Skin antisepsis is performed before surgery to minimize the risk of surgical site infections. Chlorhexidine gluconate (CHG) is routinely used in this application, but it may be removed during surgery when prepped areas are exposed to fluid and repeated blotting” Bashir et al (2018).
Background: Skin antisepsis is performed before surgery to minimize the risk of surgical site infections. Chlorhexidine gluconate (CHG) is routinely used in this application, but it may be removed during surgery when prepped areas are exposed to fluid and repeated blotting.
Aim: This work evaluated the effect of adding a film-forming acrylate copolymer to a CHG-containing skin prep on minimizing CHG loss during a simulated surgical irrigation and wiping procedure. The results were compared to those obtained with a commercially available water-soluble CHG prep.
Methods: Two studies using excised porcine skin and one study on human volunteers were performed. In each study, the CHG preps were applied and the treated sites were challenged with repetitive saline soaks and gauze dabbing to simulate surgical conditions. Challenged and unchallenged sites were analyzed either for CHG contents by high-performance liquid chromatography, or for bacterial log recovery after seeding an indicator organism (reflecting remaining CHG activity).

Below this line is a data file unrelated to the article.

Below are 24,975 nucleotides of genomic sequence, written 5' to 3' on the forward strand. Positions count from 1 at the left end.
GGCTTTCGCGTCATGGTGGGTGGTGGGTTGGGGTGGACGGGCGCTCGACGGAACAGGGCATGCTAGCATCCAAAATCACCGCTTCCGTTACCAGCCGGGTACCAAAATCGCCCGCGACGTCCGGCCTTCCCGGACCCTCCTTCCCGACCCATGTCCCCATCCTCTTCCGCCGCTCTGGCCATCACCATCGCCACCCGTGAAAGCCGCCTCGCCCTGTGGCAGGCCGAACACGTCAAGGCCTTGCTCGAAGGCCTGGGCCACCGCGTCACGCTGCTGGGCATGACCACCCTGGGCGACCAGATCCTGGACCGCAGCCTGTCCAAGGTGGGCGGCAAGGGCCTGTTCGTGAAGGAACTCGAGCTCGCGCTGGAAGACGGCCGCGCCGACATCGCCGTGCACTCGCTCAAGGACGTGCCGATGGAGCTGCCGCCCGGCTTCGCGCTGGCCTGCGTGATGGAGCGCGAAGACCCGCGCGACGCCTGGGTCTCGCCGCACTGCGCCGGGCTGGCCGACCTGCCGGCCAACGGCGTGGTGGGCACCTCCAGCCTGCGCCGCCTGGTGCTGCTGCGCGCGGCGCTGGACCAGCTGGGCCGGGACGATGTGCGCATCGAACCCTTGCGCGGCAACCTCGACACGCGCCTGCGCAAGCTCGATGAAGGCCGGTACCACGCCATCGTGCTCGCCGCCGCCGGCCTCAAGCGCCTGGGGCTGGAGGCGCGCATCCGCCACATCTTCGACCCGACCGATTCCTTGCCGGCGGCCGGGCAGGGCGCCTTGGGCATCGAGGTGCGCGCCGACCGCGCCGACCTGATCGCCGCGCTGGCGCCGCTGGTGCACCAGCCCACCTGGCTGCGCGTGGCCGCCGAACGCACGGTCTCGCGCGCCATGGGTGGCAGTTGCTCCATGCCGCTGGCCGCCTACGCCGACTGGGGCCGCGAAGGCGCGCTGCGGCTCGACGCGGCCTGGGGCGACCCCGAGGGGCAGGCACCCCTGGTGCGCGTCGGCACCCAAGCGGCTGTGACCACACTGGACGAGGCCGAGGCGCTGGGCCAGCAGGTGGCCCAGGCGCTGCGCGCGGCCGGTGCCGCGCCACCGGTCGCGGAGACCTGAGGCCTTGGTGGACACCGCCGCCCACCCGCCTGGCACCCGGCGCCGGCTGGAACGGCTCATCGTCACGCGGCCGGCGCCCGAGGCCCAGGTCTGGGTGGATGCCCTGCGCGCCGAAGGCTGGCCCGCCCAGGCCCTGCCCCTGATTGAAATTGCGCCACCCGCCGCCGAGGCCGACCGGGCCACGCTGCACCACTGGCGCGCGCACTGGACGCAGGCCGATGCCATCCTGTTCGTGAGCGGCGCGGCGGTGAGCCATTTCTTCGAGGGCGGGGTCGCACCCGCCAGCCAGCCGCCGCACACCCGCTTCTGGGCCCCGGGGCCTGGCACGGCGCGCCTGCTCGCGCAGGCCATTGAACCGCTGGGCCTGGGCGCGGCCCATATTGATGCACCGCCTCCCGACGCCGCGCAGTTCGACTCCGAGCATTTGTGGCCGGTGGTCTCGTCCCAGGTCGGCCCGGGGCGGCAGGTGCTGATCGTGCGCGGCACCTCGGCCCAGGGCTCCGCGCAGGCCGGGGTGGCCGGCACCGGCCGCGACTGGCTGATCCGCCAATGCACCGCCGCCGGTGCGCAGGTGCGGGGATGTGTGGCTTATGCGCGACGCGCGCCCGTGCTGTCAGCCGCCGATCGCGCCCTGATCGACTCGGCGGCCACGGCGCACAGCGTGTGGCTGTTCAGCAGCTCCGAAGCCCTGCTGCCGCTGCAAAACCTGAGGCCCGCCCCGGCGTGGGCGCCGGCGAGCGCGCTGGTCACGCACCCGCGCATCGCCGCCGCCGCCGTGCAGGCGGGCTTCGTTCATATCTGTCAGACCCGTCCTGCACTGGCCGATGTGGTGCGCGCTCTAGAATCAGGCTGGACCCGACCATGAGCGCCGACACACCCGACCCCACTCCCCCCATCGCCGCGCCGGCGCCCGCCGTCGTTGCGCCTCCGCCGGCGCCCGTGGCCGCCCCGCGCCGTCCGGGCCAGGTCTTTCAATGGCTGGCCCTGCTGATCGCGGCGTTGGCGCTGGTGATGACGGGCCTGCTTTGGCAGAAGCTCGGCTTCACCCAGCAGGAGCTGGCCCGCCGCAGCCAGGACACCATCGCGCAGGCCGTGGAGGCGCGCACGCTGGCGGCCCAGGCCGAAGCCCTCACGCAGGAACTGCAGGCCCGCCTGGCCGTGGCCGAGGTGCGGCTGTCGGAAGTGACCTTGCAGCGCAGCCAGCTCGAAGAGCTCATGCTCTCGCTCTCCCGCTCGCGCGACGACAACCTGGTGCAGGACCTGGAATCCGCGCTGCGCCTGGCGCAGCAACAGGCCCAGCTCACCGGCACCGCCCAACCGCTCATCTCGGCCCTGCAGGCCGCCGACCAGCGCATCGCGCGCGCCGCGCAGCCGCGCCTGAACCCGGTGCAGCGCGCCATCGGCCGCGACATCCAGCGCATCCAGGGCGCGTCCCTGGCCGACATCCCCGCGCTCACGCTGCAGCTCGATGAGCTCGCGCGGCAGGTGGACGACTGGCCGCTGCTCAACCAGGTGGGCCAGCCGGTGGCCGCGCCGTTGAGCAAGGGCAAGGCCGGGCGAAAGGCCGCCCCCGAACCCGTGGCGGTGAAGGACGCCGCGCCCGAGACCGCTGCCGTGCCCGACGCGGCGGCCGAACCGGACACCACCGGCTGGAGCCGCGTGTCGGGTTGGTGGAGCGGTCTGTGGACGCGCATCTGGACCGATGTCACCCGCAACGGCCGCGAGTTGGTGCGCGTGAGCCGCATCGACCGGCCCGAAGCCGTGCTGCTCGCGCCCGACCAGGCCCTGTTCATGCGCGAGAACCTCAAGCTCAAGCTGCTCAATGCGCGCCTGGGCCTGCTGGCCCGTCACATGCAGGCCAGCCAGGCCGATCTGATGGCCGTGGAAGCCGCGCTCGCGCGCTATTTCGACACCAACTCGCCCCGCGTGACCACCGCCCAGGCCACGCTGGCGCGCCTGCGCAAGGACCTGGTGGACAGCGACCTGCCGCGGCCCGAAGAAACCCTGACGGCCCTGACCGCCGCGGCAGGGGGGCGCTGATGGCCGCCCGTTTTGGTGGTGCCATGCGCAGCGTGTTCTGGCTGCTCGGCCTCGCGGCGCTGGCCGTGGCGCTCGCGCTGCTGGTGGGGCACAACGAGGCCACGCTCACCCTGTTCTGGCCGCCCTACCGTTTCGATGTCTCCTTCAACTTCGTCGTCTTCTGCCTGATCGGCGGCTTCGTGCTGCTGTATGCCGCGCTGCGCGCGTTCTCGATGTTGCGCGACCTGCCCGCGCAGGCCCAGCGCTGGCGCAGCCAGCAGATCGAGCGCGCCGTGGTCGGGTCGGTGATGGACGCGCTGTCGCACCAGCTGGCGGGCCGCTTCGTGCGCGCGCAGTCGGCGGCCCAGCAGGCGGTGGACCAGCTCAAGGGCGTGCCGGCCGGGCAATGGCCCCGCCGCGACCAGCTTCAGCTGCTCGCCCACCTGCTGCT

Findings: After irrigation and wiping, skin treated with the film-forming CHG prep had more CHG remaining both on excised pig skin and in the human model. In the pig model, there was a lower recovery of inoculated bacteria with the CHG prep containing the film-forming copolymer. No skin irritation or adverse events were reported in the human study.
Conclusion: The addition of a film-forming copolymer has the potential to improve the retention of CHG on skin throughout a surgical procedure compared to a water-soluble prep. This improved retention may lead to better antimicrobial activity.
You may also be interested in…
Bashir, M.H., Hollingsworth, A., Schwab, D., Prinsen, K.S., Paulson, J.E., Morse, D.J. and Bernatchez, S.F. (2018) Ex vivo and in vivo evaluation of residual chlorhexidine gluconate on skin following repetitive exposure to saline and wiping of 2% chlorhexidine gluconate/70% isopropyl alcohol preoperative skin preparations. The Journal of Hospital Infection. October 15th. .